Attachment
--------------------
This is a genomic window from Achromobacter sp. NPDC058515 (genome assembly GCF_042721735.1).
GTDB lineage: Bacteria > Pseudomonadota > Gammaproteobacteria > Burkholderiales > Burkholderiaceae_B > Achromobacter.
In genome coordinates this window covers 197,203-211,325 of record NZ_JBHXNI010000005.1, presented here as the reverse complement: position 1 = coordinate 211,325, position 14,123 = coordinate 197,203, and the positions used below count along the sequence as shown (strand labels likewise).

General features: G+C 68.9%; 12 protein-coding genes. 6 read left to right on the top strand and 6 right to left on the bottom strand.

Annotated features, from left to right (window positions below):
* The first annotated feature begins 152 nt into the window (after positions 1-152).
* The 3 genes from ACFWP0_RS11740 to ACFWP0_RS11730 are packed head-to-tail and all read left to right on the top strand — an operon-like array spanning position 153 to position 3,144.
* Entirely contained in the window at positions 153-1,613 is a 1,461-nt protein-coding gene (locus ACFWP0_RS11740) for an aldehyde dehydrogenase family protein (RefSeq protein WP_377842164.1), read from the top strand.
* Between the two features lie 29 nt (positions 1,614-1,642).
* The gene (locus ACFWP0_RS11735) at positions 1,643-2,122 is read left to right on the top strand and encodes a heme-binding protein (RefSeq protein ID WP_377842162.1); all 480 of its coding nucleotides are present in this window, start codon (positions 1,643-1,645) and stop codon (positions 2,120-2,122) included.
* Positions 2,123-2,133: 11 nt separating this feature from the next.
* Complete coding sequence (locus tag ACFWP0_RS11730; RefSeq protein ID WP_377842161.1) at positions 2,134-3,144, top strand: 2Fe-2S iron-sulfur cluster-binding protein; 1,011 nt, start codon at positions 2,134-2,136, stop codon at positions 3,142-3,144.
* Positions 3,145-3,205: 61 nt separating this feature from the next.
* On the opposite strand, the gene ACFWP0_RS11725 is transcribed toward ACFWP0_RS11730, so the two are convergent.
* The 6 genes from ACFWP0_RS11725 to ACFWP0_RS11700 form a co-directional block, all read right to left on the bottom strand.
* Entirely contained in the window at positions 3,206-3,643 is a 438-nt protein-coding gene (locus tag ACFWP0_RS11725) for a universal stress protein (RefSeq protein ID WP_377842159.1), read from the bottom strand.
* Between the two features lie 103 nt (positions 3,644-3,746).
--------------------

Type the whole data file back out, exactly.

This is a genomic window from Achromobacter sp. NPDC058515 (genome assembly GCF_042721735.1).
GTDB lineage: Bacteria > Pseudomonadota > Gammaproteobacteria > Burkholderiales > Burkholderiaceae_B > Achromobacter.
In genome coordinates this window covers 197,203-211,325 of record NZ_JBHXNI010000005.1, presented here as the reverse complement: position 1 = coordinate 211,325, position 14,123 = coordinate 197,203, and the positions used below count along the sequence as shown (strand labels likewise).

General features: G+C 68.9%; 12 protein-coding genes. 6 read left to right on the top strand and 6 right to left on the bottom strand.

Annotated features, from left to right (window positions below):
* The first annotated feature begins 152 nt into the window (after positions 1-152).
* The 3 genes from ACFWP0_RS11740 to ACFWP0_RS11730 are packed head-to-tail and all read left to right on the top strand — an operon-like array spanning position 153 to position 3,144.
* Entirely contained in the window at positions 153-1,613 is a 1,461-nt protein-coding gene (locus ACFWP0_RS11740) for an aldehyde dehydrogenase family protein (RefSeq protein WP_377842164.1), read from the top strand.
* Between the two features lie 29 nt (positions 1,614-1,642).
* The gene (locus ACFWP0_RS11735) at positions 1,643-2,122 is read left to right on the top strand and encodes a heme-binding protein (RefSeq protein ID WP_377842162.1); all 480 of its coding nucleotides are present in this window, start codon (positions 1,643-1,645) and stop codon (positions 2,120-2,122) included.
* Positions 2,123-2,133: 11 nt separating this feature from the next.
* Complete coding sequence (locus tag ACFWP0_RS11730; RefSeq protein ID WP_377842161.1) at positions 2,134-3,144, top strand: 2Fe-2S iron-sulfur cluster-binding protein; 1,011 nt, start codon at positions 2,134-2,136, stop codon at positions 3,142-3,144.
* Positions 3,145-3,205: 61 nt separating this feature from the next.
* On the opposite strand, the gene ACFWP0_RS11725 is transcribed toward ACFWP0_RS11730, so the two are convergent.
* The 6 genes from ACFWP0_RS11725 to ACFWP0_RS11700 form a co-directional block, all read right to left on the bottom strand.
* Entirely contained in the window at positions 3,206-3,643 is a 438-nt protein-coding gene (locus tag ACFWP0_RS11725) for a universal stress protein (RefSeq protein ID WP_377842159.1), read from the bottom strand.
* Between the two features lie 103 nt (positions 3,644-3,746).